The exhibition Visionary Worlds includes twelve international artworks made in various media – installations, photographs, video works, objects, environments. Half of them represent avant-garde scenes from the 60s and 70s in former USSR republics (present day Estonia, Latvia, and Russia). The other half are works, made in the last decade, and the geography of their creation does not play a determinant role anymore.

Latvian artists Valdis Celms’ (*1943) and Artūrs Riņķis’ (*1942) works present poetic visions about symbiosis of man-made environment and nature. They combine kinetic abstract forms and, rhythms and constructivist tradition with sci-fi inspired visions, and the imagined world in their environmental projects appear as a better, harmonious and progressive one. Visually imaginary constructions by Russian authors Francisco Infante (*1943) and Vyacheslav Koleichuk (*1941) combine their approaches, which are conceptual and based in fantasy at the same time. Documentations of the environments by Infante provide a glimpse of the “infinite” reality of the Universe, kinetic models by Koleichuk provide one of connection between physical and metaphysical worlds. Next to these works urban proposals by Estonian artists and architects Leonhard Lapin (*1947) and Vilen Künnapu (*1948) more critically and provocatively mirror Soviet reality, which in their works is brought to grotesque unification. They invite the viewer to reshape them through spontaneity and structures which, behind visible forms, allow us to see invisible ones, filled with ‘cosmic’ dimension, and build new interaction between art and environment.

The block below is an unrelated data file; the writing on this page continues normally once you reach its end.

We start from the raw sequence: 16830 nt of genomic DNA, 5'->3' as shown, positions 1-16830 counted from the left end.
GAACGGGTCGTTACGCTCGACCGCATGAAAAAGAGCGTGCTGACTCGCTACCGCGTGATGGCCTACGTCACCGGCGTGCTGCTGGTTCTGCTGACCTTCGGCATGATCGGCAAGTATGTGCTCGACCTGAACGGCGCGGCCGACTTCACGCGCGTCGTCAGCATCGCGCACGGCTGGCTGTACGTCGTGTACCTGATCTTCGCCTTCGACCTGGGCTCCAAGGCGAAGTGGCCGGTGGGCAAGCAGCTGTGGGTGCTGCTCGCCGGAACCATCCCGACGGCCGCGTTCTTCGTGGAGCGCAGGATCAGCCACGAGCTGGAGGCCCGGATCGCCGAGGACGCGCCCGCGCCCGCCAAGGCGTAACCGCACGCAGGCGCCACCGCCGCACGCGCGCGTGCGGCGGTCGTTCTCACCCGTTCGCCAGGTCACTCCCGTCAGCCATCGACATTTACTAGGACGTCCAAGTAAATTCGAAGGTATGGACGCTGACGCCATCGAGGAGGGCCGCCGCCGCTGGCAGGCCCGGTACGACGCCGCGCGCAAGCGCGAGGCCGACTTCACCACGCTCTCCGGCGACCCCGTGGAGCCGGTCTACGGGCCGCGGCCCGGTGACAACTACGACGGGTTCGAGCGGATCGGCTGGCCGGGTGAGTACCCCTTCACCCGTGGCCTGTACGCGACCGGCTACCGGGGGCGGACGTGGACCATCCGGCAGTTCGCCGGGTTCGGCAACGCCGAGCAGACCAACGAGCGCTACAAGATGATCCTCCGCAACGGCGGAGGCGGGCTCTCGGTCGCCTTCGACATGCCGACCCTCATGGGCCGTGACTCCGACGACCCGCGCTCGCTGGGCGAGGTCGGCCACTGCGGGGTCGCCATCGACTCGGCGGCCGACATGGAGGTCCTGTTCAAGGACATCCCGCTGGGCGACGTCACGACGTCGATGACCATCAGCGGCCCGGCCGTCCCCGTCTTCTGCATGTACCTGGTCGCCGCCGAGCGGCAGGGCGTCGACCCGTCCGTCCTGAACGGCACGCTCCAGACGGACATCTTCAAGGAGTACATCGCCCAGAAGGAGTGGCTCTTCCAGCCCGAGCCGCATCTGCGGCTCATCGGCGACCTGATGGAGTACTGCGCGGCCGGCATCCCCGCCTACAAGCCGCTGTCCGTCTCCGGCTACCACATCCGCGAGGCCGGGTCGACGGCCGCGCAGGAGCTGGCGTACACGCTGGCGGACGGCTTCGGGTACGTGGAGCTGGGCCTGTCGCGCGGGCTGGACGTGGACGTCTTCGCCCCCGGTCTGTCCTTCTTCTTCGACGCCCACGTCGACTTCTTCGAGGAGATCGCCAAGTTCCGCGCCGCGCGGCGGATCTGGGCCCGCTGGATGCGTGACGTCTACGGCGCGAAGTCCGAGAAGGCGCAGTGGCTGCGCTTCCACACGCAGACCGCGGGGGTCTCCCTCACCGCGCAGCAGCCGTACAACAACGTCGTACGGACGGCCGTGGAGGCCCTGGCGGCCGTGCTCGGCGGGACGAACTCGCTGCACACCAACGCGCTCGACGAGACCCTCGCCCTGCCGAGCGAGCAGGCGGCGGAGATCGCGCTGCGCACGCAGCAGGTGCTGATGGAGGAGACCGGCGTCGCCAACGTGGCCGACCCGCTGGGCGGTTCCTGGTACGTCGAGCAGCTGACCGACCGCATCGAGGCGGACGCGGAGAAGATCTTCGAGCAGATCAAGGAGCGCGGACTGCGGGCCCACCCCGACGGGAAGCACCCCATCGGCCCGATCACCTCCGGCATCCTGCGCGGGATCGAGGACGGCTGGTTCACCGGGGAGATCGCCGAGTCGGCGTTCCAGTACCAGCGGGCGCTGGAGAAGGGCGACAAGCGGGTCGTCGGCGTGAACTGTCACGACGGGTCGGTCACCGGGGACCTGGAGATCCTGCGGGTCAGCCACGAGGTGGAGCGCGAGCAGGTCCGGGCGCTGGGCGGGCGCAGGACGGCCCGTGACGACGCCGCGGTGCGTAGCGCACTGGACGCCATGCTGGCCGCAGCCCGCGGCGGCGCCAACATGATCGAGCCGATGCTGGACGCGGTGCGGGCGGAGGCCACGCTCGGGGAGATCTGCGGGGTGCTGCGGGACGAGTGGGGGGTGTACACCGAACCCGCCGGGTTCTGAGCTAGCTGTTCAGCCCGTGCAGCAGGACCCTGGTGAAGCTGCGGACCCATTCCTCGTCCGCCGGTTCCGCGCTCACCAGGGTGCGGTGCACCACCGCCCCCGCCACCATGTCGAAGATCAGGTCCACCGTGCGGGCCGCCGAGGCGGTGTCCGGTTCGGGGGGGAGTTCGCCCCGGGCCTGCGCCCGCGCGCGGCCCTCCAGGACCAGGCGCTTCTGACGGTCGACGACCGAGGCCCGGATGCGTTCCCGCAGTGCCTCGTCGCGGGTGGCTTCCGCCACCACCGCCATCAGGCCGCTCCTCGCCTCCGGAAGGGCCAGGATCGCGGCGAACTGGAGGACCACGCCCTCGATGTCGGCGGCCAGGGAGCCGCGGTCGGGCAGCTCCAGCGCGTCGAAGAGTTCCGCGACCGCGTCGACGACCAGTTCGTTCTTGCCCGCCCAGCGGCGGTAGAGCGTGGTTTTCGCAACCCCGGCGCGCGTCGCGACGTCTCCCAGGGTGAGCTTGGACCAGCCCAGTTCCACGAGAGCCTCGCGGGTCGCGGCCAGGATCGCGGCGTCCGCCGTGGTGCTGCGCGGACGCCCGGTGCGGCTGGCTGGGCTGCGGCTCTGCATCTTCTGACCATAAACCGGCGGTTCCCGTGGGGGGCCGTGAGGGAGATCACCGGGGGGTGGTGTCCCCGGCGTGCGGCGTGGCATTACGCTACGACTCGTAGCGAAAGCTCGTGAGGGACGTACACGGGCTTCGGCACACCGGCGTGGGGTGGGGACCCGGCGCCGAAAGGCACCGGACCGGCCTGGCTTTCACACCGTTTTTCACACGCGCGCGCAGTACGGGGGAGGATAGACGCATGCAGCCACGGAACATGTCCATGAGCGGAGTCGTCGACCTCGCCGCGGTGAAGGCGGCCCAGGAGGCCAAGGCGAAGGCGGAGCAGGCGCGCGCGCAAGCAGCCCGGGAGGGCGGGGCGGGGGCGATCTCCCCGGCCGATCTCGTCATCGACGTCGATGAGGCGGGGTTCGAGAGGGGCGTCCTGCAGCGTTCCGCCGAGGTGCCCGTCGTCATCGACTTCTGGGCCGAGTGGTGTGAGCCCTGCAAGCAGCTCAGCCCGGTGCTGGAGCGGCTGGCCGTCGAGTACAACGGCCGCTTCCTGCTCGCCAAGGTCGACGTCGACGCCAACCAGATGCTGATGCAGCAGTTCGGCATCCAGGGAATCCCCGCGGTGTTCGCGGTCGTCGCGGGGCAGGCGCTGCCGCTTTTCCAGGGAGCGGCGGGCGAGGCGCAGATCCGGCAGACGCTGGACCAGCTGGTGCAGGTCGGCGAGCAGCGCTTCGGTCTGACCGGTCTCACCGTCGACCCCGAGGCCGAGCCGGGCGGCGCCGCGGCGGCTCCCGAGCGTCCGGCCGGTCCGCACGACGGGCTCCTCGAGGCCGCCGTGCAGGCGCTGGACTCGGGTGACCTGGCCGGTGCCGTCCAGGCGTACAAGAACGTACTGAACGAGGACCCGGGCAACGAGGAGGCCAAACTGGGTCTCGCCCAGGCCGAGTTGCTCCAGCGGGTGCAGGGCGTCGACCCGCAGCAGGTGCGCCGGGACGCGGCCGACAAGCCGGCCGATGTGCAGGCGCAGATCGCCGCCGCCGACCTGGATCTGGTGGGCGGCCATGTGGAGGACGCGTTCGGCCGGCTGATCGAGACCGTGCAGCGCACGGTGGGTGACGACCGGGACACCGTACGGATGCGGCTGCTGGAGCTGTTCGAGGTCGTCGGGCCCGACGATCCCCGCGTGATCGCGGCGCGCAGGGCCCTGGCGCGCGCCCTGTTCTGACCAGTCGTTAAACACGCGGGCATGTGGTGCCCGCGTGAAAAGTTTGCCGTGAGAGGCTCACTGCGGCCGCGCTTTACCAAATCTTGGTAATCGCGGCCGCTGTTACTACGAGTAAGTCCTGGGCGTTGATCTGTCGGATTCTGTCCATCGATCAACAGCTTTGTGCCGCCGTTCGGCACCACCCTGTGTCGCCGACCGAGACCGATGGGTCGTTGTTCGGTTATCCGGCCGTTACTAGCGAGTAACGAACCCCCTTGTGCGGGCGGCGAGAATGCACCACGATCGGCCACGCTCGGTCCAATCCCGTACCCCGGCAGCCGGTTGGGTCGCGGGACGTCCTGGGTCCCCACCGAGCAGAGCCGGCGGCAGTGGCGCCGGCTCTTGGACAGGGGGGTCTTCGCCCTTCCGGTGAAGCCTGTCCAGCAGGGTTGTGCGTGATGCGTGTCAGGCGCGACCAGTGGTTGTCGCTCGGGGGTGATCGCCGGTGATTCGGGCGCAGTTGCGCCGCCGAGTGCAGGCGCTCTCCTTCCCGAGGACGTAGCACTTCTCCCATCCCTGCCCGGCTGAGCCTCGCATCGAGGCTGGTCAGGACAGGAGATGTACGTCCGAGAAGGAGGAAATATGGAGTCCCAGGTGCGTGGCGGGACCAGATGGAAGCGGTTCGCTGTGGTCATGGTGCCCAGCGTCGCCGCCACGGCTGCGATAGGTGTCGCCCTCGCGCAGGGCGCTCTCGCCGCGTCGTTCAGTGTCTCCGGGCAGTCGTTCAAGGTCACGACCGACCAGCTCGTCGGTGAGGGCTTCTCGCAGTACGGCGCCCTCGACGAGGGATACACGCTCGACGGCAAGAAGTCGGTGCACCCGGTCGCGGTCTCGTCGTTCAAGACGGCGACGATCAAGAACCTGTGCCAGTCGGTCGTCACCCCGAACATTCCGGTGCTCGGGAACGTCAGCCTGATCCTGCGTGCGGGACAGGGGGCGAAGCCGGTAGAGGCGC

In their turn, artists today don’t visualize imaginary worlds as better ones, they rather question, review, reinterpret, deconstruct the understanding of the utopian into parts, and, it seems, are more clearly aware that creation of visionary worlds is limited by experience of existing worlds. Luca Frei (*1976) instead of utopia pictures an alternative reality which could exist under or outside of conventional system (Everything was to be done. All the adventures are still there, 2007). David Maljkovic (*1973) sees imaginary future through imaginary past – sci-fi type travel into future is seeking for lost history and identity (Scene for a New Heritage, 2007). Anouk De Clercq (*1971) shows in an ironic way that it is almost impossible to get in contact with a world which may exist in other space and time – its constant disturbance, impossible communication and fumbling in the dark (Oops wrong planet, 2009). Kristīne Alksne (*1979) and Francesco Simeti (*1968) build imaginary worlds from existing forms and fragments of things which are both free from their original information and, in close-ups, show that the new imagery is created from ruined reality. Kris Verdonk’s (*1974) future world is inhabited by marionette-like creatures and is closer to a dystopia than a projection of a better future.

However all the works in Visionary Worlds are neither confront nor dismiss the concept of vision. Instead, they build subjective dialogues, parallels, nettings and layers which flow over each other.


Learn More

To learn more about this proposal please email Ieva Astahovska at To learn more about the Curatorial Intensive email